Your adviser will make the appeals
This information is to help you understand the process. Do not try to make an appeal yourself.
Decisions with a right of appeal
‘Appeal’ means asking a higher court to overturn a decision made by a lower court. There are only 2 asylum decisions that you can appeal:
- your claim for asylum was refused and you are given discretionary leave to remain instead, or
- your claim for asylum was refused but you are given a right to appeal.
The First Tier Tribunal Immigration and Asylum Chamber deals with asylum decision appeals. Your immigration status in the UK does not change while the appeal process happens, so long as you keep to the time limit for the appeal.
If you miss the time limit you are an over-stayer. The Home Office will start the process of detaining and deporting you.
Steps in making an appeal
You must go through your rights of appeal in order and step by step. You cannot miss out any of the steps.
Appealing to the First Tier Tribunal
- Make a note of the day and date you get any decision letters. Keep the envelope they come in safe. You might need it as proof.
2. Work with your adviser on the appeal. Write a statement about why you disagree with the decision. Write specific things about what the Immigration Officer said in their decision letter. Think about any evidence you can collect to support your appeal like:
- letters from family or friends, or
- letters from your place of worship, or
- reports from experts
Your adviser will help you work out what evidence you have to collect and sends the appeal papers to the Tribunal.
3. The Tribunal writes to your adviser to
- set up a Review Hearing date, and
- a possible date for the full Appeal Hearing, and
- instructions on how to prepare for an Appeal Hearing, and
- asking what evidence and witnesses you want at an Appeal Hearing
4. The Tribunal has a Review Hearing. The Judge decides if your case will go to a full Appeal Hearing or not. Normally you do not go to the Review Hearing unless your case is very complicated. Your adviser will tell you if you need to go.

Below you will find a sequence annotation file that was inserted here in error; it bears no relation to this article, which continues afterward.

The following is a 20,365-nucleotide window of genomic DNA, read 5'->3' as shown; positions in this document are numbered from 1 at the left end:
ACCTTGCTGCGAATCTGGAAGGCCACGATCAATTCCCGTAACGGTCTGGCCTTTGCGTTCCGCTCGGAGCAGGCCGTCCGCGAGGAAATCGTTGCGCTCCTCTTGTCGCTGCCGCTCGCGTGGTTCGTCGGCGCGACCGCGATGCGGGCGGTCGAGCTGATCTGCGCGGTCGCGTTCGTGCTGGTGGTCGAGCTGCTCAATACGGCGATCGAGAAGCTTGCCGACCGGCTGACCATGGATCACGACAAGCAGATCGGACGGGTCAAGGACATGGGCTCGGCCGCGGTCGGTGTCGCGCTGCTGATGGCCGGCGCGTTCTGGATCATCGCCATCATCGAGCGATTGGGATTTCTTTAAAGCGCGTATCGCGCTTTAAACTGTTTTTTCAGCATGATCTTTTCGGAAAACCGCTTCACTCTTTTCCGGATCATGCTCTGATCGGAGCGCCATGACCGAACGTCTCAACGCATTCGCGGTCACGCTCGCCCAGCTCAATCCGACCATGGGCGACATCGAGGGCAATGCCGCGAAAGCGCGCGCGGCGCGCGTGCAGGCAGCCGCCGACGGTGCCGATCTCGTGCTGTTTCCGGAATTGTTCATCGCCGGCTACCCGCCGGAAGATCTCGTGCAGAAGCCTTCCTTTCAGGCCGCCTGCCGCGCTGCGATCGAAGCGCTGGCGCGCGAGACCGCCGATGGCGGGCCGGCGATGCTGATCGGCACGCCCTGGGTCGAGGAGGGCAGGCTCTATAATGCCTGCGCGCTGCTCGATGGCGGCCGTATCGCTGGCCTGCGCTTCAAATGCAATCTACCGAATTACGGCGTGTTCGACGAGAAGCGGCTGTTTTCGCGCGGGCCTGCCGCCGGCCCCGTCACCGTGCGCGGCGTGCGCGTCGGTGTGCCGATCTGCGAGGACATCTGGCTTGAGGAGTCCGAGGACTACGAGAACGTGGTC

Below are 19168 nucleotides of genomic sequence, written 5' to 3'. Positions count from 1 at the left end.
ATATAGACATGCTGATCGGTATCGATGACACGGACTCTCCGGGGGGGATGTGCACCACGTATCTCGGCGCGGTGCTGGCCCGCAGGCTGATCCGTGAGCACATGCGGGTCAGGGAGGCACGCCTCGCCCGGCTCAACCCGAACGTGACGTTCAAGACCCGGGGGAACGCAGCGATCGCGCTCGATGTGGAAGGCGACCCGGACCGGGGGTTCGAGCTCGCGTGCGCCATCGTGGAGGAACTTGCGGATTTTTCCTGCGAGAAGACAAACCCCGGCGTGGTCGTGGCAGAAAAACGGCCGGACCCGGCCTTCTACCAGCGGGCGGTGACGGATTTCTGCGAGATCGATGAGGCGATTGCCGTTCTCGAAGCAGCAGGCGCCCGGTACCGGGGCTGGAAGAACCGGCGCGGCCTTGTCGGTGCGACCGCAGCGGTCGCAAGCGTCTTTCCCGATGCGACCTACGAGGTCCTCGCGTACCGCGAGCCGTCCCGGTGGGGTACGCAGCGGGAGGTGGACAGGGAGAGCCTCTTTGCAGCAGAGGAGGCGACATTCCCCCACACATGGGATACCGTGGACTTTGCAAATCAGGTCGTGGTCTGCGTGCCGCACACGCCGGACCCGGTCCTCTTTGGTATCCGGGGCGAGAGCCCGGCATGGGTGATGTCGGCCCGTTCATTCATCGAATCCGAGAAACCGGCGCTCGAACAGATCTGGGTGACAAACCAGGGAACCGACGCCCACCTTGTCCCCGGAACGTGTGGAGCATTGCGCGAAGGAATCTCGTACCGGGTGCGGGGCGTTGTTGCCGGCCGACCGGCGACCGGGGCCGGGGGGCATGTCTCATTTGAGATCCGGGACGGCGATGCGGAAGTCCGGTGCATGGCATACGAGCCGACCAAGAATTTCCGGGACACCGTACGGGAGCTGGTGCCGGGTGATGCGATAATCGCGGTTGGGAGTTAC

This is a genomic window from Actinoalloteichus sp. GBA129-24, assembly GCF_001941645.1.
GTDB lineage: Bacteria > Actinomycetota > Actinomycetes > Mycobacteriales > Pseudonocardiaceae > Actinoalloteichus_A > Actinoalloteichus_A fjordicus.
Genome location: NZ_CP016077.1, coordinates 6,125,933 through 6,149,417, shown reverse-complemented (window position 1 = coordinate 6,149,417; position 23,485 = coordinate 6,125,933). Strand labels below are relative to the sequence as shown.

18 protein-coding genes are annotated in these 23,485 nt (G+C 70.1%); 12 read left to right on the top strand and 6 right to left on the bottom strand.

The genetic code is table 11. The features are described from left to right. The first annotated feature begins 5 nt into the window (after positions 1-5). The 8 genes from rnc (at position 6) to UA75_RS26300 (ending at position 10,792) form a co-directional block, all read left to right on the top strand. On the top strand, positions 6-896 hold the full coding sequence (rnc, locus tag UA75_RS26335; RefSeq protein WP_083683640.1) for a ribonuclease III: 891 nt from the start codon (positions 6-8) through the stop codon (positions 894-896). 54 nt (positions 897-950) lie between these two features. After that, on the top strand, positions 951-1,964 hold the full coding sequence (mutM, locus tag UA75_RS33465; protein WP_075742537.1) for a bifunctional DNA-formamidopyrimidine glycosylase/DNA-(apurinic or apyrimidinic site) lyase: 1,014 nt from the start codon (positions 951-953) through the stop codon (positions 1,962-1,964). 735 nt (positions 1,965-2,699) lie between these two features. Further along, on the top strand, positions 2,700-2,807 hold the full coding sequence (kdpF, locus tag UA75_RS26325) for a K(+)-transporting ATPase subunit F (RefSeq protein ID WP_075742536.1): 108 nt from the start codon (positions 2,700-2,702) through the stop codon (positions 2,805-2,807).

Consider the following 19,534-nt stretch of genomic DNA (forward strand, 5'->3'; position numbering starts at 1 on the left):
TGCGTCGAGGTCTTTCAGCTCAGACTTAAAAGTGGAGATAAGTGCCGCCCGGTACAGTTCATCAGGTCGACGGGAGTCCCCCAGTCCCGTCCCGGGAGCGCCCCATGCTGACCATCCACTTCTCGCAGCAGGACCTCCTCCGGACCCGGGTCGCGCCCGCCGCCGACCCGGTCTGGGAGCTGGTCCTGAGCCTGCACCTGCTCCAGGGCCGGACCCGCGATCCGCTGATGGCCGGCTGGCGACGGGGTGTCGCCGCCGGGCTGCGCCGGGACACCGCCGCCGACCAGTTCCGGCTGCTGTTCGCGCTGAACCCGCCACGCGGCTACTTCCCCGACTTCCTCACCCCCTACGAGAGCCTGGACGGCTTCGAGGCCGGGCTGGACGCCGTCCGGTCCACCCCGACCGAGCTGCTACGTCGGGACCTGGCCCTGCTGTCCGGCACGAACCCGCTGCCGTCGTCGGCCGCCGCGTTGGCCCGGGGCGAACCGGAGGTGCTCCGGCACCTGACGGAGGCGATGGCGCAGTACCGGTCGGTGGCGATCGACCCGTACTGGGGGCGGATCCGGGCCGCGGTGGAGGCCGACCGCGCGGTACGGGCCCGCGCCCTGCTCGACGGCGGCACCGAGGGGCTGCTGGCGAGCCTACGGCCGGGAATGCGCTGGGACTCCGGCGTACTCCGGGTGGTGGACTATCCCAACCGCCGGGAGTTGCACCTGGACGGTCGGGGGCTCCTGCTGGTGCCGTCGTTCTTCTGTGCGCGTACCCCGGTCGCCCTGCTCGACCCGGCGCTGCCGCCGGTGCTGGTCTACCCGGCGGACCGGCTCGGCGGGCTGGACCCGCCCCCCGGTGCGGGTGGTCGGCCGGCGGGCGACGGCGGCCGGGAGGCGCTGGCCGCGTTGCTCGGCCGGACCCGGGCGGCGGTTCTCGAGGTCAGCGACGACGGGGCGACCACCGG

5. At an Appeal Hearing, the Judge can:
- allow your appeal, or
- reserve their decision about your appeal, or
- dismiss your appeal.
After the First Tier Tribunal Appeal Hearing
The Tribunal allows your appeal
The Home Office has the right to ask the First Tier Tribunal to look at this decision again, on a point of law. ‘A point of law’ means the Home Office believes the Appeal Hearing Judge did not apply the law properly. Your adviser will talk to you about what this means. The Home Office cannot ask the Tribunal to look at it again just because they disagree with the decision to allow your appeal.
The Tribunal reserves its decision
It can take many weeks or months to get a decision from the Tribunal. Your adviser can complain about it taking too long but they cannot make the Appeal Hearing Judge give their decision.
The Tribunal dismisses your appeal
- You have the right to ask the First Tier Tribunal to look at this decision again on a point of law. ‘A point of law’ means your adviser believes the Appeal Hearing Judge did not apply the law properly.
- Your legal adviser has 7 days to this. The Tribunal does not give this permission in most cases. If you do not get this permission you have a right to ask the Upper Tier Tribunal to look at this again.
- If the Upper Tier Tribunal refuses to do this, your adviser can ask the UK Court of Appeal to look at this.
- If the UK Court of Appeal refuses to do this, your adviser can ask the UK Supreme Court to look at this.
- If the UK Supreme Court refuses to do this your adviser can ask the European Court of Justice to look at this. The European Court of Justice is the highest court that can make a legal decision about your asylum claim.
What if all my rights of appeal are exhausted?
‘Exhausted’ means you have used up all your rights to appeal, up to the European Court of Justice. Get legal advice before you do anything else if you are still in the UK. You can make a fresh claim for asylum if:
- you have new evidence to support your asylum application, and
- this new evidence was not available to you and the wider public when your first application was being dealt with, including your appeals, or
- your adviser gave you bad advice and something really important was missed.
Normally the Home Office rejects fresh asylum applications from people who have exhausted all their rights of appeal. You have no right to appeal against that. But if your adviser thinks your fresh claim has merit they can apply for a Judicial Review. ‘Has merit’ refers to the facts about your case, not the way the court has dealt with your case.
Making a fresh asylum application will tell the Home Office you are still in the UK. Think very carefully before telling your adviser to make a fresh application.
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